POBO specifically prohibits private commercial bribery. It is an offence for an agent to solicit or accept (or for a person to offer to the agent) any advantage without the permission of that agent’s principal when the agent is conducting his or her principal’s affairs or business (section 9, POBO). ‘Agent’ includes any person employed by or acting for another and does not necessarily require a legal, contractual or fiduciary obligation.


What defences and exemptions are available to those accused of domestic bribery violations?


With limited exceptions, a defence where a public servant is acting with ‘lawful authority or reasonable excuse’ can be used. The burden of proof lies with the accused to demonstrate that he or she has either lawful authority or reasonable excuse with respect to the offer or receipt of an advantage. Neither ‘lawful authority’ nor ‘reasonable excuse’ are defined in POBO. Lawful authority generally concerns disclosure of and permission to receive the advantage in question. Reasonable excuse has been narrowly construed by the courts and is of very limited application in practice.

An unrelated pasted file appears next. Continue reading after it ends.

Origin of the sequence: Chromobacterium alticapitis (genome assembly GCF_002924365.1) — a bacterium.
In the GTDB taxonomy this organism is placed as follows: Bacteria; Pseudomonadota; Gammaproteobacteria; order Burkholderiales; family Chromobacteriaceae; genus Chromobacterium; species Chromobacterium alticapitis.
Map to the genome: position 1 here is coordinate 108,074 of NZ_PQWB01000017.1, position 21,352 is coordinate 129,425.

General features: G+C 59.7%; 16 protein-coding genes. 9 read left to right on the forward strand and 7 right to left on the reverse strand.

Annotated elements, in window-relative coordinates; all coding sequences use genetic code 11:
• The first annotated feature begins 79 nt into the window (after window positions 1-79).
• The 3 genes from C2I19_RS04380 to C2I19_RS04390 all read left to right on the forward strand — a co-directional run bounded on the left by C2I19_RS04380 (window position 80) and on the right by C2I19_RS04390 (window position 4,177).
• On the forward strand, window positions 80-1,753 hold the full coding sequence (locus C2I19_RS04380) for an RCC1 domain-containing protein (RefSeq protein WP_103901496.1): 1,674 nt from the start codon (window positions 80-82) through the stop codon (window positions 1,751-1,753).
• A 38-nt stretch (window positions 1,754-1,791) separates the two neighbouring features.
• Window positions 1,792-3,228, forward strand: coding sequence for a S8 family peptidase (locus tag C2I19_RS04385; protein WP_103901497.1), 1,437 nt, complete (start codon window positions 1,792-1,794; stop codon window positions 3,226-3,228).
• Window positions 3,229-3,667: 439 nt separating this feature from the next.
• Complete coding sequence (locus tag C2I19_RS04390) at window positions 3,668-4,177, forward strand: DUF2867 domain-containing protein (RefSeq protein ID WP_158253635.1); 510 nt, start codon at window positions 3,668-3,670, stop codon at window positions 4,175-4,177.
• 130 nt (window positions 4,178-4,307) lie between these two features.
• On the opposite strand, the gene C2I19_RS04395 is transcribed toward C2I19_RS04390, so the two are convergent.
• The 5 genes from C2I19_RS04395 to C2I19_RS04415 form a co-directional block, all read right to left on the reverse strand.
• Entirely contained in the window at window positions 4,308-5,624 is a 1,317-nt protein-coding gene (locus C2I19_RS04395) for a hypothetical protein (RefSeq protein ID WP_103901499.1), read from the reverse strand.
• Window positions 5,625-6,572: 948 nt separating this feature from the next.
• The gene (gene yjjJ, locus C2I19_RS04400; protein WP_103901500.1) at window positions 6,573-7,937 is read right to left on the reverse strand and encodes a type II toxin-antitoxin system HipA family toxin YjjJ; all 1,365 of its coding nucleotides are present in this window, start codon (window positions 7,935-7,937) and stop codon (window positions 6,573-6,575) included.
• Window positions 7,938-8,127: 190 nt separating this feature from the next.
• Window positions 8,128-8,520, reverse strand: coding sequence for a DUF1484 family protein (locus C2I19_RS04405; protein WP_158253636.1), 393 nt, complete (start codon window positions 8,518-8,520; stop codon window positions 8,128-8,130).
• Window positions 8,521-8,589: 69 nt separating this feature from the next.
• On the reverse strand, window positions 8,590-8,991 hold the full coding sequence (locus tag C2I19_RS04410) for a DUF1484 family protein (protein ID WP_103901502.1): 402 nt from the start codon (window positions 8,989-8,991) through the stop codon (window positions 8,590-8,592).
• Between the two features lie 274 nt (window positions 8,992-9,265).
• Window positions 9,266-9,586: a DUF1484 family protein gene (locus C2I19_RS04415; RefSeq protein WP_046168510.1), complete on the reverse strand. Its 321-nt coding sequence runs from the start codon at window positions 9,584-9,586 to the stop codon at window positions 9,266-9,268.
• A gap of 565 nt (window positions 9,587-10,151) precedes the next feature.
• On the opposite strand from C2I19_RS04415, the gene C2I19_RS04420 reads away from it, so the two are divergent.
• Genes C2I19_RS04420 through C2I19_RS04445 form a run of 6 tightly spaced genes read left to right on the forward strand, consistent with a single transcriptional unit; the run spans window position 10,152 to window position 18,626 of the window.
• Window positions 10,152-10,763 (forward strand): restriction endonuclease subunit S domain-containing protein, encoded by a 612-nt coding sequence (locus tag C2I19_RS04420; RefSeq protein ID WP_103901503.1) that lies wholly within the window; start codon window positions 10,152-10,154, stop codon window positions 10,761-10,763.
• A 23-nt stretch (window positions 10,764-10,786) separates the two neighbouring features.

‘Entertainment’ is not an ‘advantage’ under POBO and the acceptance of entertainment does not violate POBO.

Agency enforcement

What government agencies enforce the domestic bribery laws and regulations?

The ICAC is charged with enforcement of bribery laws, both foreign and domestic.

Patterns in enforcement

Describe any recent shifts in the patterns of enforcement of the domestic bribery rules.

The ICAC continues to focus primarily on private sector cases. In 2018, approximately 66 per cent of corruption complaints received by the ICAC concerned the private sector and approximately 77 per cent of individuals prosecuted were involved in private sector corruption or related offences.